Cat no. 566

Built in Britain: We Can Say We Left Something Good

Black & White Silent 1983 Essex

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The preservation of building styles and skills



This film opens by 'setting the scene' with long shots of a tractor in a field with a church in the background. There is a montage showing the variety of building in the area; thatch, weather board, plaster and brick. Shots of Finchingfield in Essex, showing the buildings there, are followed by scenes of Bridge Street, Saffron Walden. Here, David Lewis, a pargetter, demonstrates his skill and talks about the history, technique and tools used. Mr. Lewis has made his own moulds in traditional wood, sometimes taking the pattern from medieval and Tudor buildings.The next sequence shows timber framed buildings. Diagrams showing the development of the wooden structure are illustrated by Falconers' Hall in Good Easter, built c. 1090. This building, originally the Manor House, has been used as a barn for generations. Its owner, Richard Matthews, talks about the history of the structure.Moated farmhouses were a feature of the area, not as a defence but as a defined area in which to keep livestock. At Greenstead Green, Basil May talks about his moated farmhouse and the traditional timber farm building on his farm. He talks about the practical and aesthetic advantages of the moat and there are shots showing his mixed farm, including cattle, chickens and ducks, which shelter from the sun under a cart.At St. Mary's Church, Erwarton in Suffolk, architect Gordon Watts talks about the problems of restoring the medieval church. He explains that the Parish Council were given a grant by the Department of the Environment on the condition that they used the original stone. The problem, Mr. Watts explains, was that no-one knew what the original stone was. It was discovered to be septaria and this was found along the Stour Estuary. Bill Sykes, a bricklayer working for Saddlers And Sons of Ipswich, explains how he learnt medieval methods of bricklaying to bond the stone.The next sequence of the film looks at the use of bricks in the area. During the 17th century, many bricks were imported from Holland. At Bulmer, Peter Minter, owner of a yard that still makes bricks by hand, explains and demonstrates the process. The bricks are stacked in the kiln and an employee explains the firing process. Peter Minter demonstrates the work he has undertaken to make a pattern for a Tudor style brick to be used in restoration. He also explains the bond of the bricks that was used to create Tudor brick patterns. Some of these patterns are shown on chimney stacks of Tudor buildings.The final sequence looks at Pakenham Windmill and interviews its owner, Michael Bryant. He describes the construction of the mill that uses elm boards and oak beams. The drives are made of wood and the cogs are made of applewood. There are shots of the exterior and the interior of the mill as it is working.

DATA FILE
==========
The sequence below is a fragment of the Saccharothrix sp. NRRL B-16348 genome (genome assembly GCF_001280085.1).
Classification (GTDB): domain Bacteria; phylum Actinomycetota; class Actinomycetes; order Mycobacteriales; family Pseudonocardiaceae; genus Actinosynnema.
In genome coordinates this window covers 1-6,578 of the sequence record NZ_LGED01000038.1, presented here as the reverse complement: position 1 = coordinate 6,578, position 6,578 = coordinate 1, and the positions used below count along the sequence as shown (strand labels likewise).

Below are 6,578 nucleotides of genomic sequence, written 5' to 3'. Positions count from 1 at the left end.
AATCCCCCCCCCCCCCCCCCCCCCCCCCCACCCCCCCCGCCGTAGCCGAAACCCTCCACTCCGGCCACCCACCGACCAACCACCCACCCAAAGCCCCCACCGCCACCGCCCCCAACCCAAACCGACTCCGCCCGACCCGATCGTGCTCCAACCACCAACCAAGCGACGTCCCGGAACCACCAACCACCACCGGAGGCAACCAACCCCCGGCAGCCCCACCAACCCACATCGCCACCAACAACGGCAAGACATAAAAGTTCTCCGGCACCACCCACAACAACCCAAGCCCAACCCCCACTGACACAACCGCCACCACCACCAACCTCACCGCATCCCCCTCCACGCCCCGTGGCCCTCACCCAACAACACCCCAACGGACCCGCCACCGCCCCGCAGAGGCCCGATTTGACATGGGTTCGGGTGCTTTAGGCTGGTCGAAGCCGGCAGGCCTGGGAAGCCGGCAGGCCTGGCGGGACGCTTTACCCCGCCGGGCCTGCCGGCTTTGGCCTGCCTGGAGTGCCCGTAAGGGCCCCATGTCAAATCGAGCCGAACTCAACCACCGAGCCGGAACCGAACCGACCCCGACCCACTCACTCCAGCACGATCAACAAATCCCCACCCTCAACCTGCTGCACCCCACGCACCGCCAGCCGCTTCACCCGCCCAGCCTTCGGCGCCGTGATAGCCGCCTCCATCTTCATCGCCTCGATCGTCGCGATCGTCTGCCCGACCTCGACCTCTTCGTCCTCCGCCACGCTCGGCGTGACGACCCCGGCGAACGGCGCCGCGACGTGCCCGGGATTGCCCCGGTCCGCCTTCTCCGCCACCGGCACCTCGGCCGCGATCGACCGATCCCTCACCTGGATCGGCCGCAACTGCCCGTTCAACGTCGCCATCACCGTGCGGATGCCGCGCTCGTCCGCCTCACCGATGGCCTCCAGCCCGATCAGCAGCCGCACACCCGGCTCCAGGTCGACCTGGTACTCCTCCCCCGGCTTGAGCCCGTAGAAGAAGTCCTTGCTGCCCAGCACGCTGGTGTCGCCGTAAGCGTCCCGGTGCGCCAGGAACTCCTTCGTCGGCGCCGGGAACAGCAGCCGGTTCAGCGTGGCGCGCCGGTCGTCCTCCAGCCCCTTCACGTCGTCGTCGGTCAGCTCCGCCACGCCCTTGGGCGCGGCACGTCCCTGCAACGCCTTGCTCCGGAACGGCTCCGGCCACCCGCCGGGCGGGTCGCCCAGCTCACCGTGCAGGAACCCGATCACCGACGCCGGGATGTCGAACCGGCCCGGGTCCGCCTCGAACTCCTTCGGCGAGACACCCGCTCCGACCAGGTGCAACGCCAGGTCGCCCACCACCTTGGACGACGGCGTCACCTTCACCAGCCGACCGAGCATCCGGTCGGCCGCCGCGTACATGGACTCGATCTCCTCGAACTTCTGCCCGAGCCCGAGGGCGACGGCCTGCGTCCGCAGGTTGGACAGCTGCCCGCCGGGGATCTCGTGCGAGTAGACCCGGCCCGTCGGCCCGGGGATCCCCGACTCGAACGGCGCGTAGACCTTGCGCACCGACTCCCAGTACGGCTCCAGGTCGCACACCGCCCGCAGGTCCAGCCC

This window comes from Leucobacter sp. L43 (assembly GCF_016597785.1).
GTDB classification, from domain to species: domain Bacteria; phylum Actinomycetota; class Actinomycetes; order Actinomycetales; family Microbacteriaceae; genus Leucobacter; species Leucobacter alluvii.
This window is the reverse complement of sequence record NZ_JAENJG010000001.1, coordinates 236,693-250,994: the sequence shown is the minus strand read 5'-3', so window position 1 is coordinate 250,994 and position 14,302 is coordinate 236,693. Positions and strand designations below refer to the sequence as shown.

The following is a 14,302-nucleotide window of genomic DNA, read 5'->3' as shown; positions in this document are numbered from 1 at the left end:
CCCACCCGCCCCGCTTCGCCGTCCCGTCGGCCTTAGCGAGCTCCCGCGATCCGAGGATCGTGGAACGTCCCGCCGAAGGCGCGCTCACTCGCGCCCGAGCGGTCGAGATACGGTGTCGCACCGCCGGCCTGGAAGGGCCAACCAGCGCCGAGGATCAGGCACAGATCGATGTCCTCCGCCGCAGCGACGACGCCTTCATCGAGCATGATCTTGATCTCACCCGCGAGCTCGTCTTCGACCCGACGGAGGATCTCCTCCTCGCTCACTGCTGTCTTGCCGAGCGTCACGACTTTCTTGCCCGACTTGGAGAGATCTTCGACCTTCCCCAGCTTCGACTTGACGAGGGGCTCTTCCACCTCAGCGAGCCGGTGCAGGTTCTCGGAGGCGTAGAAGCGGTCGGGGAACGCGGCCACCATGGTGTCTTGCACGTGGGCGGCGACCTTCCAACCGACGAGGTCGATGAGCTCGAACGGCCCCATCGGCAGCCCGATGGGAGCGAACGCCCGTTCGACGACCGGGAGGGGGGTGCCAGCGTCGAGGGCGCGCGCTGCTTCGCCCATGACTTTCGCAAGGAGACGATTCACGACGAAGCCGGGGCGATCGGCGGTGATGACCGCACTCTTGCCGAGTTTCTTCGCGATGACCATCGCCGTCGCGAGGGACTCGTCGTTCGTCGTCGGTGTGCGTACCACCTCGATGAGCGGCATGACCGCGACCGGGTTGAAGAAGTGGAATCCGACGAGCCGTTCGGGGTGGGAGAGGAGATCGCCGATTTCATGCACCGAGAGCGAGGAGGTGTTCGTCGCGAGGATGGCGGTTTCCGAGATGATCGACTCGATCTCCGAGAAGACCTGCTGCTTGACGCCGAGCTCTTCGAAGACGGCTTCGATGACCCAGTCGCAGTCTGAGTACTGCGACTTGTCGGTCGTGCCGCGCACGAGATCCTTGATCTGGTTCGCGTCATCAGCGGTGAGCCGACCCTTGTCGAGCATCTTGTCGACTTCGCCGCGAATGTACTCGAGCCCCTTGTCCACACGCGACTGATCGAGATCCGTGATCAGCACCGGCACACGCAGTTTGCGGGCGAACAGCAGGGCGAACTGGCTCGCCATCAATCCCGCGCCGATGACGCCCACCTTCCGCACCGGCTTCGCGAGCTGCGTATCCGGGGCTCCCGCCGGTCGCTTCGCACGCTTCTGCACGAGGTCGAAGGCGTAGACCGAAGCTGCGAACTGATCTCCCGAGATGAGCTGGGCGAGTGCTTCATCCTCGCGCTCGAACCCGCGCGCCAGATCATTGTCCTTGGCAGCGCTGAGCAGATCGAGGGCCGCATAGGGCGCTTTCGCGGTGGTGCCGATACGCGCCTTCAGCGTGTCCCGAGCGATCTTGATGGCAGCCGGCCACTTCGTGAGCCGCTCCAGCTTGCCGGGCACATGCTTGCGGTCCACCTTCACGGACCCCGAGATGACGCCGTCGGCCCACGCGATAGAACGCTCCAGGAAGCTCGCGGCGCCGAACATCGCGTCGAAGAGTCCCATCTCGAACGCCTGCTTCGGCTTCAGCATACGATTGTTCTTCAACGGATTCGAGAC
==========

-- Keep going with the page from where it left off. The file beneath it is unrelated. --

Background Information:

Septaria is a conglomerate stone that is young and has scarcely solidified. It is found along the coast and the estuaries of North Essex and South Suffolk. Falconer's Hall dates from c.1090. Carbon dating had revealed some timber beams in Essex Churches to be 11th century also. Pargetting was traditionally pressed into lime plaster with a wooden stamp. This gave it a softer outline than that dome in modern cement plaster. It was traditionally lime washed. Black and white beamed houses are a result of modern Tudorisation. Traditionally the beams would have been lime washed as protection against the elements.

Featured People:

Michael Bryant, mill owner; David Lewis, pargetter; Richard Matthews, farmer; Basil May, farmer; Peter Minter, brickmaker; Bill Sykes, bricklayer; Gordon Watts, Architect

Featured Organisations:

Department of the Environment.

Featured Buildings:

St. Mary's Church, Erwarton; Falconer's Hall, Good Easter, c. 1090; The Farmhouse, Greenstead Green; Pakenham Windmill

Channel 4

Artifax Productions

Andrew Snell

Andrew Snell

Peter Middleton; Nick Gifford; Chris O'Dell

Martin Cook

Eddie Tise; John Hayes

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